Storing and backing up on the cloud, as well as leveraging cloud-based applications for data management, can quite literally save lives if a lawyer needs to access documents proving a client’s innocence. It also makes a lawyer’s life far easier, giving them access to required information from anywhere, and at any time.
Insurance brokers deal with a vast amount of personal information on a daily basis. From claim forms to asset registries, to wills and testaments, and medical health in the case of medical insurance, it’s imperative that brokers not only keep data safe, but are able to easily retrieve what they need, when they need it.
For this reason, many insurers will benefit from centralised cloud data storage and backup solutions. The cloud offers a safe, compliant and accessible platform which then enables future processes such as online form completion, bot interactions and automated client services. Customer experience is a large component for insurers, who rely on offering the best service to retain clients.
Data is gold to marketers, who use information on a target market for direct marketing campaigns and customised client interaction. Proper cloud-based data management can leverage analytics and artificial intelligence mechanisms to help pinpoint client desires, so marketers can target them directly.
Marius Maritz is the Department Manager for CloudProtect at Gabsten Technologies
5 minutes with... Janthana Kaenprakhamroy, CEO, Tapoly
Founder and CEO of award-winning insurtech firm Tapoly, Janthana Kaenprakhamroy heads up Europe’s first on-demand insurance platform for the gig economy, winning industry awards, innovating in the digital insurance space, and leading with inclusivity.
Here, Business Chief talks to Janthana about her leadership style and skills.
What do you do, in a nutshell?
I’m founder and CEO of Tapoly, a digital MGA providing a full stack of commercial lines insurance specifically for SMEs and freelancers, as well as a SaaS solution to connect insurers with their distribution partners. We build bespoke, end-to-end platforms encompassing the whole customer journey, but can also integrate our APIs within existing systems. We were proud to win Insurance Provider of the Year at the British Small Business Awards 2018 and receive silver in the Insurtech category at the Efma & Accenture Innovation in Insurance Awards 2019.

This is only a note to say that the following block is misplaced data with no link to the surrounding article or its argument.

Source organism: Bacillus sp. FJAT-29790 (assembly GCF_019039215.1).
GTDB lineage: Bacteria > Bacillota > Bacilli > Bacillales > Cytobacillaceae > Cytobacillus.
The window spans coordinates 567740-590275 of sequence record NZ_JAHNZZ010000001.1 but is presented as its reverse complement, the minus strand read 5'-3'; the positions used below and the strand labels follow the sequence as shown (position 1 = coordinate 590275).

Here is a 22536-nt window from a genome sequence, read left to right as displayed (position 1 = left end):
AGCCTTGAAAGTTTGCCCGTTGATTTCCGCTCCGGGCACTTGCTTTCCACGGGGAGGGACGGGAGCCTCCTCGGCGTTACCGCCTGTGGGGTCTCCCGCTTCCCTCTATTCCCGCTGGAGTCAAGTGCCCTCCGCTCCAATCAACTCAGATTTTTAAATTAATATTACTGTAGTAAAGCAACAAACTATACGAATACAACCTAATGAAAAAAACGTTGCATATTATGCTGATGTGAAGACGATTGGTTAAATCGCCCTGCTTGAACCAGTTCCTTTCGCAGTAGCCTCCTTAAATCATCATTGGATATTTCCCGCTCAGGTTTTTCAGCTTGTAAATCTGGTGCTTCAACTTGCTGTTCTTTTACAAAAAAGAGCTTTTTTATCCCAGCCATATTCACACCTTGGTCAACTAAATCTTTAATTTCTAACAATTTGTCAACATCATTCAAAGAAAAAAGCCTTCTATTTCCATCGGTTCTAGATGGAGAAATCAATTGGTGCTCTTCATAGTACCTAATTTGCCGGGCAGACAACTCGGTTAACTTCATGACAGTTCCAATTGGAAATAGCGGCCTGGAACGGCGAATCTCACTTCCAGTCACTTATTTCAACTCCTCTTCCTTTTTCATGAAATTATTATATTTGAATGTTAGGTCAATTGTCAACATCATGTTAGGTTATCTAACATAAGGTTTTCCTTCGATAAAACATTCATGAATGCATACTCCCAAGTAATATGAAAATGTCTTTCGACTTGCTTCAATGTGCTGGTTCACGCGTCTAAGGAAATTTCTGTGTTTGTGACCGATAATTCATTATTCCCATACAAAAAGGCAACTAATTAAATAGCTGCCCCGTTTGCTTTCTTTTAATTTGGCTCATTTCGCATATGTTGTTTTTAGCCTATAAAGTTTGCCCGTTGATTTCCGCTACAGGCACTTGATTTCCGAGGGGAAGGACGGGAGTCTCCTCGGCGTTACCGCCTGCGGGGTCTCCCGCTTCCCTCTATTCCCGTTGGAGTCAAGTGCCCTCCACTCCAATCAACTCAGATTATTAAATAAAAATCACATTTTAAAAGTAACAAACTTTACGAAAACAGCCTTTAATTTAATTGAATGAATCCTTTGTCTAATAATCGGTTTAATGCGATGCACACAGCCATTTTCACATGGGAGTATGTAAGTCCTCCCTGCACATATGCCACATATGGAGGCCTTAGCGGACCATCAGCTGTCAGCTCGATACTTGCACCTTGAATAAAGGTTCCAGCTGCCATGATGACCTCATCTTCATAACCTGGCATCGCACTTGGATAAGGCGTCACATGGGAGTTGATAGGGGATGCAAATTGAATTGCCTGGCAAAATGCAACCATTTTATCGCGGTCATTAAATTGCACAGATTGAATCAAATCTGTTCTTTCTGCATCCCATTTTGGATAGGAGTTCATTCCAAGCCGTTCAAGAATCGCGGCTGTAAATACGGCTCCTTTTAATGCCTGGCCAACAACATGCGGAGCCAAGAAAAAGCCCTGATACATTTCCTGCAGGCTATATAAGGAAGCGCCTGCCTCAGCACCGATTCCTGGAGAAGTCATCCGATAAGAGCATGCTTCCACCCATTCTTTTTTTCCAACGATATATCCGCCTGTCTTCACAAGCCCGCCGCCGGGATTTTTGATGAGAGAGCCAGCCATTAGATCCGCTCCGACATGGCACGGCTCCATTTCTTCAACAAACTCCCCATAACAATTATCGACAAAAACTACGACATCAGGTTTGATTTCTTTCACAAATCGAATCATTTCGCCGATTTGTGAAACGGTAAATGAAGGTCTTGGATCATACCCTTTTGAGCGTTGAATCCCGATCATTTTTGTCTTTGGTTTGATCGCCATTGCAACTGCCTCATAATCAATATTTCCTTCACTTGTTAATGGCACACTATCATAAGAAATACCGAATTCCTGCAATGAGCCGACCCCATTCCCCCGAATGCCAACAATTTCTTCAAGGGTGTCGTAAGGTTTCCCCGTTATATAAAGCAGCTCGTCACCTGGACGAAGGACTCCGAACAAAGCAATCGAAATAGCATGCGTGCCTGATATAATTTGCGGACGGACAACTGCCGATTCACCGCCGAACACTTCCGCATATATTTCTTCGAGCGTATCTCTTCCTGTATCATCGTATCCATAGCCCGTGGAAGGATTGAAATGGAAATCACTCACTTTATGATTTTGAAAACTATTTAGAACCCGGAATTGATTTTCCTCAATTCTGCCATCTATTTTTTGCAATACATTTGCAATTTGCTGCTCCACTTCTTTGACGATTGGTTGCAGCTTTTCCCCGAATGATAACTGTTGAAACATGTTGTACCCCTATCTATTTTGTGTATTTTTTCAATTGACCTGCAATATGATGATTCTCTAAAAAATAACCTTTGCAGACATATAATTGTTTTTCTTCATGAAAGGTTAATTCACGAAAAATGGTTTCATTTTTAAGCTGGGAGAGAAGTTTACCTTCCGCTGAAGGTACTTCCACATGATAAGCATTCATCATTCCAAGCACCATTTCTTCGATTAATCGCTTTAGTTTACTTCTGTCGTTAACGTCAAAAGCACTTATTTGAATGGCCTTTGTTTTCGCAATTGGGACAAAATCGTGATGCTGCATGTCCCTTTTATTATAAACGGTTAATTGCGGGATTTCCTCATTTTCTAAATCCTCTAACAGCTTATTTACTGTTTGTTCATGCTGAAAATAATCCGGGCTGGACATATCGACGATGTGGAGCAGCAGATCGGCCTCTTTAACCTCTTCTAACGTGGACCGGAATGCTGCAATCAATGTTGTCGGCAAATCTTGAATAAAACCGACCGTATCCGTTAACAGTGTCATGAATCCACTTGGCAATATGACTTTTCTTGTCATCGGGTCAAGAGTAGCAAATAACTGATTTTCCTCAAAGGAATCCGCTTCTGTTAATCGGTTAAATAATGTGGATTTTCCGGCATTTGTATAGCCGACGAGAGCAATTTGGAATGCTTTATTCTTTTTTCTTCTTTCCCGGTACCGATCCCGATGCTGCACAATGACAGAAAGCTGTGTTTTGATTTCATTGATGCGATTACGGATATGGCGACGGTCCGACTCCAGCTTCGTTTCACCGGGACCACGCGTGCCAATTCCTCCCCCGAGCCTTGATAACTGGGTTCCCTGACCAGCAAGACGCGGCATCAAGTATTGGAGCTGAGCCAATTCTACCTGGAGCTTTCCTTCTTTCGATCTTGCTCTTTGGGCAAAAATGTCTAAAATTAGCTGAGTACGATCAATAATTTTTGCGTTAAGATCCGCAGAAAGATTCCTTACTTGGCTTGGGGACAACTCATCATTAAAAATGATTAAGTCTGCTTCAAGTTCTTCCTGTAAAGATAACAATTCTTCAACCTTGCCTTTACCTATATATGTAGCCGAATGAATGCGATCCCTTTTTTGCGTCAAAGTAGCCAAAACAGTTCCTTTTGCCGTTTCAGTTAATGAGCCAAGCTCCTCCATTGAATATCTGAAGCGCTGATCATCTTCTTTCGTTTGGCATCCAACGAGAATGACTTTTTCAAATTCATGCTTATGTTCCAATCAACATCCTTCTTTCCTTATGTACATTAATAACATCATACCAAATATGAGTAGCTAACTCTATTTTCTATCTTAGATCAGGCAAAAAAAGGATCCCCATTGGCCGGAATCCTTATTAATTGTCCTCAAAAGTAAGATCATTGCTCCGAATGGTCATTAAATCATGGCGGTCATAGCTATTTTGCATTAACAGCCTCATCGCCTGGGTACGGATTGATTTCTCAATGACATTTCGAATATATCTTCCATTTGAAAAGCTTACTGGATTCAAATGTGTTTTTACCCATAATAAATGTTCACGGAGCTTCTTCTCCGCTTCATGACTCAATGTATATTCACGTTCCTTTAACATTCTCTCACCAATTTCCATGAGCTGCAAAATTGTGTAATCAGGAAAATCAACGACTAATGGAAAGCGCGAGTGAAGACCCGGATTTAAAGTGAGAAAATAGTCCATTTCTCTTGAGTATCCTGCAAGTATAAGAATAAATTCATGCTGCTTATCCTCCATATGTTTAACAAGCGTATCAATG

How would you describe your leadership style?
I try to be as inclusive a leader as possible. I’m committed to creating space for everyone to shine. Many of the roles at Tapoly are performed by women and I speak at industry events to encourage more people to get involved in insurance/insurtech. Similarly, I always try to maintain a growth mindset. I think it’s important to retain values to support learning and development, like reliability, working hard and punctuality.
What’s the best leadership advice you’ve received?
Build your network and seek advice. As a leader, you need smart people around you to help you grow your business. It’s not about personally being the best, but being able to find resources and get help where needed.
How do you see leadership changing in a COVID world?
I think the pandemic has proven the importance of inclusive leadership so that everyone feels supported and valued. It’s also shown the importance of being flexible as a leader. We’ve had to remain adaptable to continue delivering high levels of customer service. This flexibility has also been important when supporting employees as everyone has had individual pressures to deal with during this time. Leaders should continue to embed this flexibility within their organisations moving forward.
They say ‘from every crisis comes opportunity’, what opportunities do you see?
The past year has been challenging, but it has also proven the importance of digital transformation in insurance. When working from home was required, it was much harder for insurers to adjust who had not embedded technology within their operating processes because they did not have data stored in the cloud and it caused communication delays with concerned customers at a time when this communication should have been a priority, which ultimately impacts the level of customer satisfaction. This demonstrates the importance of what we are trying to achieve at Tapoly in driving digitalisation in insurance and making communication between insurers and distribution partners seamless.
What advice would you give to your younger self just starting out in the industry?
Start sooner, don’t be afraid to take (calculated) risks and make sure you raise enough money to get you through the initial seed stage.